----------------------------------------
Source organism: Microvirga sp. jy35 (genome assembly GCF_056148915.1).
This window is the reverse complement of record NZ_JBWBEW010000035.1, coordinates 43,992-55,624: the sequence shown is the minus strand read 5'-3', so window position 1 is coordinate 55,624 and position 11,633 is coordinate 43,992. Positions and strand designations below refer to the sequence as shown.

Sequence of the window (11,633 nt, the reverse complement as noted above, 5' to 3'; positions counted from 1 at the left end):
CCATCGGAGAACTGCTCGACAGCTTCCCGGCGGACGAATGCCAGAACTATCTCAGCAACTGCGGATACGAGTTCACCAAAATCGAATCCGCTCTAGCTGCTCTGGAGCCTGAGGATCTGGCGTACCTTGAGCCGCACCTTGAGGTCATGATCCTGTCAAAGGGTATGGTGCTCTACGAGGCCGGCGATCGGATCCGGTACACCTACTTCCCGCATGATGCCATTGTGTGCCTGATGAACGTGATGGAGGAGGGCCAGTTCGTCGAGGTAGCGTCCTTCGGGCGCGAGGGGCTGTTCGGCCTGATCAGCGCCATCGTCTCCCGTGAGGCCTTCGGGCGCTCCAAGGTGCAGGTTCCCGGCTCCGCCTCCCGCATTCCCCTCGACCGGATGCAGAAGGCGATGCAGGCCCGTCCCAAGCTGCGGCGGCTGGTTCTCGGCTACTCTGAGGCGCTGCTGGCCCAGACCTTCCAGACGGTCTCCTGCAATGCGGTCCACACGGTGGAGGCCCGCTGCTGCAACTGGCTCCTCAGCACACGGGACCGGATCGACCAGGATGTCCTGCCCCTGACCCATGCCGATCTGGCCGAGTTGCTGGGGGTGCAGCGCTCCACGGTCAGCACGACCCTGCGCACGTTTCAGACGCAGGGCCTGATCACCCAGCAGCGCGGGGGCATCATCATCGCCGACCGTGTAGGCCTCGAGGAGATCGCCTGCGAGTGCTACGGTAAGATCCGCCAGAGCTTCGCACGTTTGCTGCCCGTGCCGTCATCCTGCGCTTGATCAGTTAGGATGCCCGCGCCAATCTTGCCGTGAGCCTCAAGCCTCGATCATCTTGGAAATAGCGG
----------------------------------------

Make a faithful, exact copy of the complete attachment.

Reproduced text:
Source organism: Microvirga sp. jy35 (genome assembly GCF_056148915.1).
This window is the reverse complement of record NZ_JBWBEW010000035.1, coordinates 43,992-55,624: the sequence shown is the minus strand read 5'-3', so window position 1 is coordinate 55,624 and position 11,633 is coordinate 43,992. Positions and strand designations below refer to the sequence as shown.

Sequence of the window (11,633 nt, the reverse complement as noted above, 5' to 3'; positions counted from 1 at the left end):
CCATCGGAGAACTGCTCGACAGCTTCCCGGCGGACGAATGCCAGAACTATCTCAGCAACTGCGGATACGAGTTCACCAAAATCGAATCCGCTCTAGCTGCTCTGGAGCCTGAGGATCTGGCGTACCTTGAGCCGCACCTTGAGGTCATGATCCTGTCAAAGGGTATGGTGCTCTACGAGGCCGGCGATCGGATCCGGTACACCTACTTCCCGCATGATGCCATTGTGTGCCTGATGAACGTGATGGAGGAGGGCCAGTTCGTCGAGGTAGCGTCCTTCGGGCGCGAGGGGCTGTTCGGCCTGATCAGCGCCATCGTCTCCCGTGAGGCCTTCGGGCGCTCCAAGGTGCAGGTTCCCGGCTCCGCCTCCCGCATTCCCCTCGACCGGATGCAGAAGGCGATGCAGGCCCGTCCCAAGCTGCGGCGGCTGGTTCTCGGCTACTCTGAGGCGCTGCTGGCCCAGACCTTCCAGACGGTCTCCTGCAATGCGGTCCACACGGTGGAGGCCCGCTGCTGCAACTGGCTCCTCAGCACACGGGACCGGATCGACCAGGATGTCCTGCCCCTGACCCATGCCGATCTGGCCGAGTTGCTGGGGGTGCAGCGCTCCACGGTCAGCACGACCCTGCGCACGTTTCAGACGCAGGGCCTGATCACCCAGCAGCGCGGGGGCATCATCATCGCCGACCGTGTAGGCCTCGAGGAGATCGCCTGCGAGTGCTACGGTAAGATCCGCCAGAGCTTCGCACGTTTGCTGCCCGTGCCGTCATCCTGCGCTTGATCAGTTAGGATGCCCGCGCCAATCTTGCCGTGAGCCTCAAGCCTCGATCATCTTGGAAATAGCGG